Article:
This article is about the process I went through setting up Tinyproxy on my Ubuntu machine in the US, so that I could use it as a proxy server while abroad to access blocked sites. There are a lot of other reasons you might want to set this up, but I use it to listen to Pandora while I'm in Peru and allow friends in China to use facebook.
Tinyproxy is a much smaller and more lightweight version of proxy software like Squid. Squid is more feature packed and probably better if you're going to be setting up a proxy for an internal corporate network or something, but if you have smaller needs like me I think Tinyproxy is a lot easier to get going.
Simply use the Ubuntu repositories:
sudo apt-get install tinyproxy
In the file
you need to add a line to allow the ip addresses you want to allow to use your proxy. You probably don't want just anyone using it, and all external ips are blocked by default anyway. If you're planning to connect from an external machine like I am (not on the same network as the proxy server), then you need to add your external ip address. One way to find this is by navigating to www.whatismyip.com while on the machine (and network) that you will use to connect to the proxy. If my external ip is "220.127.116.11" then I add the following line, preferrably down where the other Allow statements are:
The /24 allows a bunch of subdomains from your ip, just in case. That's all you really need to do to the config file to get Tinyproxy to work like I want it to work. You can also do things like block certain sites if you want, check my sources at the bottom for more info.
Before you close this, note the port that Tinyproxy will be listening on. By default it's 8888, as given by the line
Set up a cron task to restart Tinyproxy periodically to save memory
This isn't absolutely necessary to get this running, but if you're going to leave Tinyproxy running all the time and not restart your machine, then it will eventually eat all your memory and lock up your server. Open up root's crontab:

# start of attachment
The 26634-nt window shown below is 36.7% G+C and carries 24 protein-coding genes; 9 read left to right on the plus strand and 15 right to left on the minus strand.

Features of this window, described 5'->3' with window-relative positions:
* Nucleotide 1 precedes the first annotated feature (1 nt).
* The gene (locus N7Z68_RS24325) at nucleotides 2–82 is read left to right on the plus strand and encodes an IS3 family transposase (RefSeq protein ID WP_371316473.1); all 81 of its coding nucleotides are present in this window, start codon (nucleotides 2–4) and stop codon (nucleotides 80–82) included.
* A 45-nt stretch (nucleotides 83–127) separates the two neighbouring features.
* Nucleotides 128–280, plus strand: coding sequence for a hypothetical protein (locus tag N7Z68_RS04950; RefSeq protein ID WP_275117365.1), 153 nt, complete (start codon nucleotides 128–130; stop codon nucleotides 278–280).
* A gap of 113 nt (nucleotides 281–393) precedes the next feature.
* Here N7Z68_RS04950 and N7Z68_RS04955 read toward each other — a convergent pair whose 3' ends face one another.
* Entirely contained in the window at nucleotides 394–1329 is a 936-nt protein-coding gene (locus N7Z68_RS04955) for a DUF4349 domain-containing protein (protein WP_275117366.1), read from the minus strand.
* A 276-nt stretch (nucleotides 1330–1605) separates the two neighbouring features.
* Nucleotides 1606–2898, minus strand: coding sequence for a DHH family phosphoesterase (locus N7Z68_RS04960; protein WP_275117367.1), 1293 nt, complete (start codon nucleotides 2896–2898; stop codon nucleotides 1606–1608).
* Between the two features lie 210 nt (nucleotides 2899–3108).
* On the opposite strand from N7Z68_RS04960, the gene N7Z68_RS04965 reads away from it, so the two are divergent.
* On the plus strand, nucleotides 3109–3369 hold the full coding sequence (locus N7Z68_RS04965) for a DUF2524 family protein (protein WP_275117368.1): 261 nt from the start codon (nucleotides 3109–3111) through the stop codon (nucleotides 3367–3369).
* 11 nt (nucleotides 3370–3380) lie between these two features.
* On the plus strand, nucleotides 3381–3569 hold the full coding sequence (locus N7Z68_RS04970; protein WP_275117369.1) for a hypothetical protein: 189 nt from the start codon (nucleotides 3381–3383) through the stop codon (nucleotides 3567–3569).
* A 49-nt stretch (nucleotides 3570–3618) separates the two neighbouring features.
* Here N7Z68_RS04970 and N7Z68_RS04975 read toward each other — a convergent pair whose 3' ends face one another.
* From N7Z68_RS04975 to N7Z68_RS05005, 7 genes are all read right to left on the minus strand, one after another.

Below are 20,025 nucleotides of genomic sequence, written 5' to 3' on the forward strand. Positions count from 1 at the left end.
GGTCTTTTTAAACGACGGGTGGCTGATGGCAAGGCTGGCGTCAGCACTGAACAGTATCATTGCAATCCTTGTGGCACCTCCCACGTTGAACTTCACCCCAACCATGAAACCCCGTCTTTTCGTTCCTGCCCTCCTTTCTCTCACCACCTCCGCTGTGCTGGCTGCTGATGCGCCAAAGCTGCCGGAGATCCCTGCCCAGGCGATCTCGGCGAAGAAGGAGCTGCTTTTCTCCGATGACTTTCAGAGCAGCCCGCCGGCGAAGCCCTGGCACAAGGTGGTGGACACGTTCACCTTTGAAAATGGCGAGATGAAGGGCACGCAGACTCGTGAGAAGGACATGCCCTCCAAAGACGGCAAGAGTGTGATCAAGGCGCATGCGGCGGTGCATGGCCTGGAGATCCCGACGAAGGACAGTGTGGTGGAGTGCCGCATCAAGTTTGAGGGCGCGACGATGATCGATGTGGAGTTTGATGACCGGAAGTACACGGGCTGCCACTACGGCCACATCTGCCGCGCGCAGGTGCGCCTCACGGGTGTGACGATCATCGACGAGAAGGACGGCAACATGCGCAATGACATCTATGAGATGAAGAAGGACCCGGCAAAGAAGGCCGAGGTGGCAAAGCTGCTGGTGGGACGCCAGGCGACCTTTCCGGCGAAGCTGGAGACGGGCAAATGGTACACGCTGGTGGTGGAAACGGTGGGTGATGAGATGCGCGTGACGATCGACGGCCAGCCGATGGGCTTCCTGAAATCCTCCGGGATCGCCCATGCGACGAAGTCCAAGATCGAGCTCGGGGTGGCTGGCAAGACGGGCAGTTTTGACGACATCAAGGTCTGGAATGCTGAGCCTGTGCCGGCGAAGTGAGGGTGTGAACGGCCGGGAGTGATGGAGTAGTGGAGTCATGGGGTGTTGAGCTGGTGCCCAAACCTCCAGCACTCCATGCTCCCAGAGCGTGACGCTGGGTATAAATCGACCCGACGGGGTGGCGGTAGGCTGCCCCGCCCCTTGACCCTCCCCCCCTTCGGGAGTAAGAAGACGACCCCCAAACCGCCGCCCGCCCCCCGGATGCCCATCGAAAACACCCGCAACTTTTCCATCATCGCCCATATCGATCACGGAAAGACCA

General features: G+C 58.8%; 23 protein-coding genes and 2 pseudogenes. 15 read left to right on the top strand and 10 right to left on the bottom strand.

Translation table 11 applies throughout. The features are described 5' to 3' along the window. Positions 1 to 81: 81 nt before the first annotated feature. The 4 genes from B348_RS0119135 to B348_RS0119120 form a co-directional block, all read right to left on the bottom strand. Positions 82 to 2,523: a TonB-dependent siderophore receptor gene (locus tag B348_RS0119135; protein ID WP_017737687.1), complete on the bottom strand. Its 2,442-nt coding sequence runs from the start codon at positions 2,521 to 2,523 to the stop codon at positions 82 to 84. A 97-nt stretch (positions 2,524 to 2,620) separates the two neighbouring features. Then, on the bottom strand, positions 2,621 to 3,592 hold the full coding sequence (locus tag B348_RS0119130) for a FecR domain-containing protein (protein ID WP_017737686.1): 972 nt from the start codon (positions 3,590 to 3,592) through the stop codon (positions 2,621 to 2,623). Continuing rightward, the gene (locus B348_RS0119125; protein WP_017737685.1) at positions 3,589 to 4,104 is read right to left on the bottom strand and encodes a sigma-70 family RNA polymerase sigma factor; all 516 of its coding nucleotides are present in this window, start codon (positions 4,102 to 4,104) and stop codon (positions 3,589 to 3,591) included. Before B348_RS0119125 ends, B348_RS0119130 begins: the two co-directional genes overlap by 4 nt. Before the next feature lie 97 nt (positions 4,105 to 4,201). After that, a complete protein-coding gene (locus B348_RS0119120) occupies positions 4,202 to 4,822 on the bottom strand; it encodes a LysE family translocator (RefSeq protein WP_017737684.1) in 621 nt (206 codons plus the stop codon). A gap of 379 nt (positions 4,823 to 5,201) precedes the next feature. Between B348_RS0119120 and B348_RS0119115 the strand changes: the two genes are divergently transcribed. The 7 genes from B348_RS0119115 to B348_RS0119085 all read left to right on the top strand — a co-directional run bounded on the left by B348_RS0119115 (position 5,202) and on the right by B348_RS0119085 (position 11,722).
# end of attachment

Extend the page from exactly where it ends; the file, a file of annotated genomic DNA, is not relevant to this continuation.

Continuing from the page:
sudo crontab -e
And add the following lines
0 22 * * * root /etc/init.d/Tinyproxy restart
That's a tab after the 22, tab after the last *, and tab after root. Also add a final return at the end so you have one extra blank line in the file.
Open the port that Tinyproxy uses
This is the same as in my Minecraft server tutorial. You need to open the port specified in the config file (8888 by default). Otherwise linux itself will block any connections to the proxy server you might attempt from another machine. You can open the port with iptables using the following commands:
/sbin/iptables -I INPUT -p tcp --dport 8888 -m state --state NEW,ESTABLISHED -j ACCEPT /sbin/iptables -I OUTPUT -p tcp --sport 8888 -m state --state ESTABLISHED -j ACCEPT
Just replace 8888 in the first two lines with a different port if you're not using 8888. You can check which ports are open on your machine if you want to make sure it worked, use the command
Now we just need to restart Tinyproxy for the changes to take place. Just type
sudo /etc/init.d/tinyproxy stop sudo /etc/init.d/tinyproxy start
Make sure to do this any time you make a change to Tinyproxy.
Configure your browser
Now hop on the computer that you want to use to connect through the proxy and we'll set up your browser to connect using the proxy server we just set up. This computer should have an ip address that you allowed when editing the config file! Open up firefox (you can use whatever browser and the steps will be pretty similar). Go to Preferences -> Advanced -> Network tab. Click Settings where it says "Configure how Firefox connects to the internet". Check "Manual proxy configuration" and type your proxy server's ip address in the HTTP Proxy box. Also enter the port you chose (default 8888) in the Port box. Don't worry about SSL, FTP, etc. unless you know you want to use that with the server. Click ok and see if you can open a website in Firefox. If it works, you're now connecting through your proxy server!
You can also set up your whole system to use a proxy, but here is just an easy way to connect using your browser.
Check which ports on your server are open
Check Tinyproxy's log
Make iptables write to a log
sudo iptables -I INPUT 5 -m limit --limit 5/min -j LOG --log-prefix "iptables denied: " --log-level 7
Will write to /var/log/syslog
I figured all this out with help from the following sources: